One of the goals of the Autodesk Labs site port to the Mosaic platform was to gain more flexibility. The old site had a feedback section that looked like:
One of the drawbacks of this was that each technology preview was required to have an email address and a discussion forum. If I wanted to try a technology preview using just a forum for feedback, I couldn't, because the Email Your Feedback text on the page had to link to something. I had considered this since in a forum, everyone gets to see the questions asked and the answers provided. Though emails get answered, only the recipients see them. Also, only technology preview team members can answer the emails. In a forum, anyone (team members and other users) can provide answers. In addition, the site had small icons for Facebook, StumbleUpon, Tumblr, and LinkedIn that site visitors never used.
Another thing I noticed on the old site was that there was a big chunk of white space on the right side of the page.
I thought we should try using that space. Since I have seen that email and the discussion forums are not the only ways technology preview users give us feedback, I thought I would make that explicit. The new site allows links on the right side for all of the possibilities:
I say "allows" because all or none of these can be present. Each one is optional. As I mentioned at the onset, the new site provides more flexibility.
So given this new set of things to click on to provide feedback, I needed some icons. To launch the site, I created some temporary ones. I made them 104 pixels by 104 pixels so no one could possibly overlook their existence when they come to the Autodesk Labs page for a technology preview. I even prototyped the ability to attach documents to pages:
Social media is very popular these days, and I wanted people to know that they can provide feedback via Facebook comments, Twitter tweets, blog comments, and YouTube video comments in addition to traditional email messages and forum posts. Those big icons make no mistake about that!
I knew these icons were big, but they were only temporary. I put in a request to our web team to get some icons professionally made. In the web team's professional opinion, my icons were too big. Way too big. They supplied me with a set of icons that were only 32 by 32 pixels in size.
Although they were beautiful, I thought the ones supplied were too small. They would get lost on the page. Site visitors would not use them just like the ones we used to have. Plus they wouldn't be using much of that wasted space on the right. So I decided to compromise and request icons that were 64 by 64 pixels in size. The web team denied my request. They hung to their artistic vision of the small icons. So I was left to my own devices.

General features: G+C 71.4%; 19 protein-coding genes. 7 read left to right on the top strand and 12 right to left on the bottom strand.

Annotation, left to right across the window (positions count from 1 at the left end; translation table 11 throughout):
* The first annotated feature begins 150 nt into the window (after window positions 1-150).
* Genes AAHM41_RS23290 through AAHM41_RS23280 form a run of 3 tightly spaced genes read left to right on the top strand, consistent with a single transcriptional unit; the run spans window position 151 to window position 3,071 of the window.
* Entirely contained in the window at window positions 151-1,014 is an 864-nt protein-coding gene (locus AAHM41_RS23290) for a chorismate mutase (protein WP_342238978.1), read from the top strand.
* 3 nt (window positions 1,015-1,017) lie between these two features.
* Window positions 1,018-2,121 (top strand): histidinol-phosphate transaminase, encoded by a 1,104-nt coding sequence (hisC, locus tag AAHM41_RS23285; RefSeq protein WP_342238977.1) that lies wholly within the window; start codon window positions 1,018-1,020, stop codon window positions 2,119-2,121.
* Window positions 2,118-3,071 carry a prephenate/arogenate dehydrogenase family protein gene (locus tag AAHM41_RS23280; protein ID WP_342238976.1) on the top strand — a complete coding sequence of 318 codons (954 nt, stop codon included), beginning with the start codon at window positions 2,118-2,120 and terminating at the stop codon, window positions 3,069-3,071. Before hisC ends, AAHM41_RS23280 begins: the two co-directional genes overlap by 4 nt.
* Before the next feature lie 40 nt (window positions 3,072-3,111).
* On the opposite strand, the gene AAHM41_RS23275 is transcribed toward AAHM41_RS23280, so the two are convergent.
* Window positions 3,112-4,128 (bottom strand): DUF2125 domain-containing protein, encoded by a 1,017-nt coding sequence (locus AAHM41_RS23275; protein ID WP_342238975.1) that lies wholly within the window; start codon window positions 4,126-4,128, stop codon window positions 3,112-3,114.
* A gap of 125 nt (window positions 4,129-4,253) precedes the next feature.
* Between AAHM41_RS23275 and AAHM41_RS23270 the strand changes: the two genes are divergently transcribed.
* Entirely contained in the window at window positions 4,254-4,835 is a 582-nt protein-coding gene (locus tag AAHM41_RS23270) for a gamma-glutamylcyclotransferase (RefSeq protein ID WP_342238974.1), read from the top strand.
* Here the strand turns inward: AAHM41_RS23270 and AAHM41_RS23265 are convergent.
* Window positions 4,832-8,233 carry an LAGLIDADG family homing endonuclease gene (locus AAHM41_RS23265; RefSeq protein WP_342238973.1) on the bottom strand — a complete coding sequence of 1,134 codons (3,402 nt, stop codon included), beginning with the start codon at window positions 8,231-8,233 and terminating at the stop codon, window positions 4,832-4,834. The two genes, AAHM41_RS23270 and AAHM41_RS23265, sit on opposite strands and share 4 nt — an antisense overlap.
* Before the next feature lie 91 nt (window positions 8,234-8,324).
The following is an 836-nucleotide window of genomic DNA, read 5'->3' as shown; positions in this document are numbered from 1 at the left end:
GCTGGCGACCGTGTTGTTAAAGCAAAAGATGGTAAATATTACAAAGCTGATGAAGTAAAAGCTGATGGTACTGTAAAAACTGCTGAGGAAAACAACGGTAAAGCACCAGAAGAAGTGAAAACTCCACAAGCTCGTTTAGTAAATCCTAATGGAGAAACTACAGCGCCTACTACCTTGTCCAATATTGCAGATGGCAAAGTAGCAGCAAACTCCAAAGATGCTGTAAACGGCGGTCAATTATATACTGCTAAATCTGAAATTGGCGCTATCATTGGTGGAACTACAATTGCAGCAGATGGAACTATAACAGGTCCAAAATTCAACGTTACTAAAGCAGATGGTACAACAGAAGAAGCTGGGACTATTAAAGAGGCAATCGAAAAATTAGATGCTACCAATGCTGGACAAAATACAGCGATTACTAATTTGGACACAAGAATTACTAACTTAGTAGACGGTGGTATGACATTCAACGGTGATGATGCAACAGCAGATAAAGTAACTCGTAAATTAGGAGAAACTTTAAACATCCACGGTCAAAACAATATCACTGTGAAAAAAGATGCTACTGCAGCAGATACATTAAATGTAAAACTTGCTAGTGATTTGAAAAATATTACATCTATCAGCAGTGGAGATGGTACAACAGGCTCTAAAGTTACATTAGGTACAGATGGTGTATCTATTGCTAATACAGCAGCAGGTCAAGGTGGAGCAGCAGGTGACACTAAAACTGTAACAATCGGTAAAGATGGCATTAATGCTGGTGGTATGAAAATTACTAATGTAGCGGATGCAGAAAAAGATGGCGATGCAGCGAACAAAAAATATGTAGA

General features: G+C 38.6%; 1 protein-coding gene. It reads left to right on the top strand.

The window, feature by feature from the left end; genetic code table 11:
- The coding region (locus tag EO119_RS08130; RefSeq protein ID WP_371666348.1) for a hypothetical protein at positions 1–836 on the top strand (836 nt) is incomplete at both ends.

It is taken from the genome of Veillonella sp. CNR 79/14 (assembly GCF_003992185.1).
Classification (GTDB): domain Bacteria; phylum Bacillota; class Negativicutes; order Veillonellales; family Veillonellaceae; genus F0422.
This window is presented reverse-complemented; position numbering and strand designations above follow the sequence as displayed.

Although the process I am about to describe was followed for all 6 icons, I will use just the Facebook icon as an example. Although I knew it would pixelate, the first thing I did was simply rescale the 32 by 32 icon from the web team to 64 by 64 pixels. I thought it looked fuzzy:
To avoid the fuzziness, I thought what if I kept the 32 by 32 part the same and just filled it to take up 64 by 64 pixels. I also added text so people could tell what the link pointed to:
The text was hard to read, so I went back to the fuzzy ones. When I actually added them to the Autodesk Labs site, they turned out to be even fuzzier than originally expected because the site template that incorporates the icons scales the images to 104 pixels by 104 pixels - the size of the original icons. It looked like this:
Since I now knew I needed an image that was 104 by 104 pixels, I decided to make images of that size. Since the background of the page was white, I could just take the 64 by 64 pixel images and surround it by white pixels.
Although it does not look so bad pictured above, all together on the page, the icons looked like they were floating, so then I figured I could use the white space to have more legible text.
That black text just looked out of place. I noticed that:
appeared right above these icons and was written in white text on a green background. So I tried to incorporate that for consistency. Boy did the resulting icons look big.
The extra green just took over too much of the page, so I decided to trim it.
I then noticed that I had used a 12 point font for the text but Download Now was in 11 point. So for consistency (and to make it fit better), I redid them using an 11 point font. I also reduced the amount of green to make the overall appearance on the page noticeable but not so big.
I was then able to use my Fotolia account, purchase some artwork, scale them down, and make them look better.
Looking back at the history, I see:
So that's how I got what you see on the site. I agree it is not great. I am not a designer. I don't even play one on TV. My background is software engineering. I now have a program management role which is more like marketing, so I am doing what I can with my untrained eye. It is quite possible ways to improve them will emerge in the days ahead. If you have visited the site before Friday night, you may need to refresh the page to see the new icons.
Paint.net is alive in the lab.